The Stuff (1985) Larry Cohen.
I’ve always enjoyed Larry Cohen’s The Stuff as commentary on consumerism and our addiction to ‘stuff’ that’s just not good for us and no matter how much we are aware of the negative aspects of shopping beyond our means, eating what’s bad for our bodies, acknowledging addictive behavior, etc., we just can’t help ourselves and we do it anyway. That’s the overt message in the film.
In contemplating our behavior under the shadow of Covid, I marvel at how easily we are influenced by the power of propaganda, reacting just as we are expected to as established by the matrix system. I equate this blind following of matrix demands as being absorbed by the system, consumed to the point that we become part of it and our behaviors work on behalf of the system itself. This could be a synopsis of The Stuff and it does describe just what happens to those who consume the deliciously mysterious product.
The Stuff becomes a top priority, it brings families together, they eat it constantly even in the middle of the night—everything else becomes a secondary concern. Consumers of The Stuff take great offense to those who don’t agree with their assessment of it and violence ensues when their Stuff is at risk.
The film plays between addiction and industrial espionage, revealing that everything about the product and its marketing are hazardous to the consumer. I love Larry Cohen’s ability to give us a horror movie that on the surface looks like a modern update of The Blob, but in the process he takes out the industry leaders who promote their poisons and shows us who the real monsters are. The corporate monsters of The Stuff are the equivalent to the pharmaceutical industry and Bill Gates who refuses to have his own children vaccinated, but for decades has been forcing vaccines on the rest of the world—or the designers of Facebook who have publicly stated that they don’t allow their children to use the social media network. The film, as in reality, shows how the controllers determine what’s ‘good’ for us and simultaneously refuse to use their own products. And just as pot dispensaries and liquor stores have been deemed ‘essential businesses’ during this New World Order orchestration of a pandemic, shelves and refrigerators are kept fully stocked of The Stuff and the associated mental programming is achieved through heavy tv and radio spot advertising.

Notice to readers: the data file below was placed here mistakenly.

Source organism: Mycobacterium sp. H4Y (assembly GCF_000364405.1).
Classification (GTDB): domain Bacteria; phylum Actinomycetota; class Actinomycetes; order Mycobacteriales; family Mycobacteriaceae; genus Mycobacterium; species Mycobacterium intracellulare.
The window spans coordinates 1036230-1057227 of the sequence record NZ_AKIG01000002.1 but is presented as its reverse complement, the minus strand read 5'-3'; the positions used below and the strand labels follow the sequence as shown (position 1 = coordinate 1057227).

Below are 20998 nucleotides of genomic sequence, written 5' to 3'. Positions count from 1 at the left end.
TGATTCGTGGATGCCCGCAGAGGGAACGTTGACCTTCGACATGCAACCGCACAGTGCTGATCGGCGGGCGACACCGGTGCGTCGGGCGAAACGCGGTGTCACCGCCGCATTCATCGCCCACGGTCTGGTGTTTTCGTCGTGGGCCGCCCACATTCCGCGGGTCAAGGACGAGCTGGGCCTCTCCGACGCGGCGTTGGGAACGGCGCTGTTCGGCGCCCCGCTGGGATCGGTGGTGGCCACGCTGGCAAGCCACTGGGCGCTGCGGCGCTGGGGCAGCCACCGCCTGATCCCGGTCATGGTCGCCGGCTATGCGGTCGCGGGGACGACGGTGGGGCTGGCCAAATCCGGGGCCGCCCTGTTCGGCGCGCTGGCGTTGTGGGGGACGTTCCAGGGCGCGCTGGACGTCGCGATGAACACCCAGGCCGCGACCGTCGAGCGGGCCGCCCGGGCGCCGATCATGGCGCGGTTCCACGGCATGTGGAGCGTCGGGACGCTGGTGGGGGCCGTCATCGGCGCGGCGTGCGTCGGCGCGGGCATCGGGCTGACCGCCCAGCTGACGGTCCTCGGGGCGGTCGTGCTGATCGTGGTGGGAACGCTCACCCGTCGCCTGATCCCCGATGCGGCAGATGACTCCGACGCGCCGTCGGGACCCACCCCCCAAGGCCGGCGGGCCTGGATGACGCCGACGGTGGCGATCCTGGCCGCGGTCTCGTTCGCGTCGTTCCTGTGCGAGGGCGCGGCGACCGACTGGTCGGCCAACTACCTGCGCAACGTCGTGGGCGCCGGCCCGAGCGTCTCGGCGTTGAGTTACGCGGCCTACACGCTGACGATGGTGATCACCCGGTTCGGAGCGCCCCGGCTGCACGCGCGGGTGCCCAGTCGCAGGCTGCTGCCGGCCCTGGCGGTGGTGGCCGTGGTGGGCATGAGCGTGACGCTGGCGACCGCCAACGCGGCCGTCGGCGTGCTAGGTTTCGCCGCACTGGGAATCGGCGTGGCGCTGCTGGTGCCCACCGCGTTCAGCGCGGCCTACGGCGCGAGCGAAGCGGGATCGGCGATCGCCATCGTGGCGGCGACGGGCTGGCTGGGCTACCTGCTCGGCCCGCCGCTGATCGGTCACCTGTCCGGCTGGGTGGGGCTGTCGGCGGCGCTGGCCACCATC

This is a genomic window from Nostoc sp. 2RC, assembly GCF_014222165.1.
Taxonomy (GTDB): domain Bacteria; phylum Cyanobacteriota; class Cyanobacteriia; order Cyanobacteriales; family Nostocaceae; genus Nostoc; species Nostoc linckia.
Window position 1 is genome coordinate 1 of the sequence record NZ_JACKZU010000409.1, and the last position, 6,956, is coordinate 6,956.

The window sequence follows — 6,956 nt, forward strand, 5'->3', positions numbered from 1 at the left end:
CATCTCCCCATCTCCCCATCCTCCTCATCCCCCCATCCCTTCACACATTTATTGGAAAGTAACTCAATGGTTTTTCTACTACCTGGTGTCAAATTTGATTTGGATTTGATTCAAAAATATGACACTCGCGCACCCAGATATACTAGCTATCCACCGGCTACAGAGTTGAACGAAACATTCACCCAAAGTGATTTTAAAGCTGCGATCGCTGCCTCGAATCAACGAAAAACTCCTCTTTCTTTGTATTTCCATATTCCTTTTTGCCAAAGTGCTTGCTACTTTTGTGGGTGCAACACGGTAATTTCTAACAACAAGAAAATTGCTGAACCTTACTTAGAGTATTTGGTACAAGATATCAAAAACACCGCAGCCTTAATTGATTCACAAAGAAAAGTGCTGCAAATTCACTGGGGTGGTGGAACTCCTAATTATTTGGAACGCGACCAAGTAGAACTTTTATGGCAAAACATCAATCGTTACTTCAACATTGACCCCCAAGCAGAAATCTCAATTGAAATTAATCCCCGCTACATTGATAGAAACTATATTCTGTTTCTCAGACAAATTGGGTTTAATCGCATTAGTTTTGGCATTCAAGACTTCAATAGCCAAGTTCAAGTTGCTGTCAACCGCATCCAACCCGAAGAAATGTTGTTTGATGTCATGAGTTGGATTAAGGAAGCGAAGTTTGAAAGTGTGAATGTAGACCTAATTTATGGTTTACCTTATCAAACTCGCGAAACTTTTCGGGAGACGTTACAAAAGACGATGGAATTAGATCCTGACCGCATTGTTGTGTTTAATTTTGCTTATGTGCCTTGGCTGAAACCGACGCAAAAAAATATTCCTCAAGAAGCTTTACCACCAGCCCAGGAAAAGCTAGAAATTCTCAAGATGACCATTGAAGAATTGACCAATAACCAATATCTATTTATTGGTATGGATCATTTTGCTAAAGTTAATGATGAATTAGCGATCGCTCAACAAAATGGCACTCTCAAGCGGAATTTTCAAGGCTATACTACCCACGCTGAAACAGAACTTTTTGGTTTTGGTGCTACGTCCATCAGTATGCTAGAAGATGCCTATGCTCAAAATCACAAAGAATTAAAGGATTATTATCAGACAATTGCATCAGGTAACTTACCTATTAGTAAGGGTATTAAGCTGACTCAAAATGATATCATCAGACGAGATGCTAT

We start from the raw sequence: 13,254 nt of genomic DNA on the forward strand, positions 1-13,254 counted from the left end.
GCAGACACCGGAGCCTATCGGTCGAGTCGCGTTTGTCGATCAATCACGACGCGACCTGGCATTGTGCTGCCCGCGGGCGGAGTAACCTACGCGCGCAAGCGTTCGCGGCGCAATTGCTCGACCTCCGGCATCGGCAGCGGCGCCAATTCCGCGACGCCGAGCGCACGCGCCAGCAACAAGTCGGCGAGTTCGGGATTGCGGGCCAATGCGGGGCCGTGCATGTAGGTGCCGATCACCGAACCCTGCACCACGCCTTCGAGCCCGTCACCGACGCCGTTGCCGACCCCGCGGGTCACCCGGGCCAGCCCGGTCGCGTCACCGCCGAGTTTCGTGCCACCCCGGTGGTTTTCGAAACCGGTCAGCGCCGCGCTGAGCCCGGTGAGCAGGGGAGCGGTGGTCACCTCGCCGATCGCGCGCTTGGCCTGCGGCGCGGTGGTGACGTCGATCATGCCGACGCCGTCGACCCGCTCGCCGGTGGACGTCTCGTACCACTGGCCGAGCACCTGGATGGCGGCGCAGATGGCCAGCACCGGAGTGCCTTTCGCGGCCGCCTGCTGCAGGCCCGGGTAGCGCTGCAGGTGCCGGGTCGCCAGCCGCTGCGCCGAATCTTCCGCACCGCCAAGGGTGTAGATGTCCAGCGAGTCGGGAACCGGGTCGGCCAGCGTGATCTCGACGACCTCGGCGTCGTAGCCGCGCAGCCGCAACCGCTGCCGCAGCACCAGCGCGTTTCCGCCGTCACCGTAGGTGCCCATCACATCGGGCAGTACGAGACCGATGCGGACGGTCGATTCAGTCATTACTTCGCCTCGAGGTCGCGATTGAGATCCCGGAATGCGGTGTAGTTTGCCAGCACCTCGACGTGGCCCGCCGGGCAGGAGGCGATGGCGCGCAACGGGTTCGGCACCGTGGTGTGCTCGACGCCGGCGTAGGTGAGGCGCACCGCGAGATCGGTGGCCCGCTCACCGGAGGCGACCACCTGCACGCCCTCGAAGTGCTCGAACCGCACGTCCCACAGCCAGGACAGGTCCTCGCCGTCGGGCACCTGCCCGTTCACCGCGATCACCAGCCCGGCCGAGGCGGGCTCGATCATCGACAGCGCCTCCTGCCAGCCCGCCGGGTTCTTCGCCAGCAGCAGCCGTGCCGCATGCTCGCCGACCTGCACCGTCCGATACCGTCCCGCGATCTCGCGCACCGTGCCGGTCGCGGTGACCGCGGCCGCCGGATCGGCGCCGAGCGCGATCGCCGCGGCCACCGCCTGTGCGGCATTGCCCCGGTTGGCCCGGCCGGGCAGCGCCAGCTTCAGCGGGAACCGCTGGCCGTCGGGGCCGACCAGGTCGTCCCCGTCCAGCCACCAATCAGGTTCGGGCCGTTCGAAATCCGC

Larry Cohen was more than a genre filmmaker and though his body of work is often dismissed as B-Movie material, there was much more beneath the veneer of exploitation and horror, also the symbolism he includes in his films are entirely by design. One strange inclusion is a perfectly placed inverted pentagram above the main child actor’s head. This boy is the character who evades the cult of the Stuff. He runs from human and inhuman monsters throughout the film and in another scene after destroying a display of the Stuff in a store, he is held down by three men in a position that smacks of occult ritual, they lean into him in bizarre fashion that seems to be alluding to something else, perhaps sacrifice or molestation. And what about cannibalism? I hinted at this above in the review for 1984, but here it presents itself in a more subtle way. The Stuff proves to be a product that takes over our bodies, we are transformed into it and after consumption, it consumes us. Perhaps a roundabout way to cannibalism, but in this transformation, we are consuming ourselves. What is at the dark heart of the Luciferian agenda anyway and I wonder if Cohen was trying to tell us something.
It remains to be seen whether or not a movie like The Stuff can inform and educate us on our own blind behavior and the extent of our exploitation by a system that relies on our ignorance. Recommended.
This review first appeared in the print version of Victims of Cinema. The first 50 reviews can be obtained HERE.